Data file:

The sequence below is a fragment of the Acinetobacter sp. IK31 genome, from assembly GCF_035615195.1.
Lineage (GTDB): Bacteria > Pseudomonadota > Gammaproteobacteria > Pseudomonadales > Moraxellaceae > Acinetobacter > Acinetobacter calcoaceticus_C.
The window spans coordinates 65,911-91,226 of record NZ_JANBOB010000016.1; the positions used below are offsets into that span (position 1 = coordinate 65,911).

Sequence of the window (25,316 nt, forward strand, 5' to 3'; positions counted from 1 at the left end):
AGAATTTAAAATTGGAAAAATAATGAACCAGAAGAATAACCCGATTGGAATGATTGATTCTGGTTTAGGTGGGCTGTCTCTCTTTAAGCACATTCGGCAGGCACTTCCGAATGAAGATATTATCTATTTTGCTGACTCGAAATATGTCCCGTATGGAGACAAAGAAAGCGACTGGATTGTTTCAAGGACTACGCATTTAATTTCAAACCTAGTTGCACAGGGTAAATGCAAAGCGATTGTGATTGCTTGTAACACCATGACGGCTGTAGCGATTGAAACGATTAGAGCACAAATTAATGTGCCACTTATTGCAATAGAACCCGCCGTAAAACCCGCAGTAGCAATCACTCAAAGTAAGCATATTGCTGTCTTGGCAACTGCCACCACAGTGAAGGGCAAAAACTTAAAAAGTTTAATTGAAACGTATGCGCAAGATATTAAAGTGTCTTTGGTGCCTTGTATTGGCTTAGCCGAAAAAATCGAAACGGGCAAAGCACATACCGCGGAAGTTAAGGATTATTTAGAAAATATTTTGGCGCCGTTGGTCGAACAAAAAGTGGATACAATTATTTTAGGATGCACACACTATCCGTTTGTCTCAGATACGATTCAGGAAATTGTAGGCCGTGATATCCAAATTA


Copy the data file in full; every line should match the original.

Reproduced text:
The sequence below is a fragment of the Acinetobacter sp. IK31 genome, from assembly GCF_035615195.1.
Lineage (GTDB): Bacteria > Pseudomonadota > Gammaproteobacteria > Pseudomonadales > Moraxellaceae > Acinetobacter > Acinetobacter calcoaceticus_C.
The window spans coordinates 65,911-91,226 of record NZ_JANBOB010000016.1; the positions used below are offsets into that span (position 1 = coordinate 65,911).

Sequence of the window (25,316 nt, forward strand, 5' to 3'; positions counted from 1 at the left end):
AGAATTTAAAATTGGAAAAATAATGAACCAGAAGAATAACCCGATTGGAATGATTGATTCTGGTTTAGGTGGGCTGTCTCTCTTTAAGCACATTCGGCAGGCACTTCCGAATGAAGATATTATCTATTTTGCTGACTCGAAATATGTCCCGTATGGAGACAAAGAAAGCGACTGGATTGTTTCAAGGACTACGCATTTAATTTCAAACCTAGTTGCACAGGGTAAATGCAAAGCGATTGTGATTGCTTGTAACACCATGACGGCTGTAGCGATTGAAACGATTAGAGCACAAATTAATGTGCCACTTATTGCAATAGAACCCGCCGTAAAACCCGCAGTAGCAATCACTCAAAGTAAGCATATTGCTGTCTTGGCAACTGCCACCACAGTGAAGGGCAAAAACTTAAAAAGTTTAATTGAAACGTATGCGCAAGATATTAAAGTGTCTTTGGTGCCTTGTATTGGCTTAGCCGAAAAAATCGAAACGGGCAAAGCACATACCGCGGAAGTTAAGGATTATTTAGAAAATATTTTGGCGCCGTTGGTCGAACAAAAAGTGGATACAATTATTTTAGGATGCACACACTATCCGTTTGTCTCAGATACGATTCAGGAAATTGTAGGCCGTGATATCCAAATTA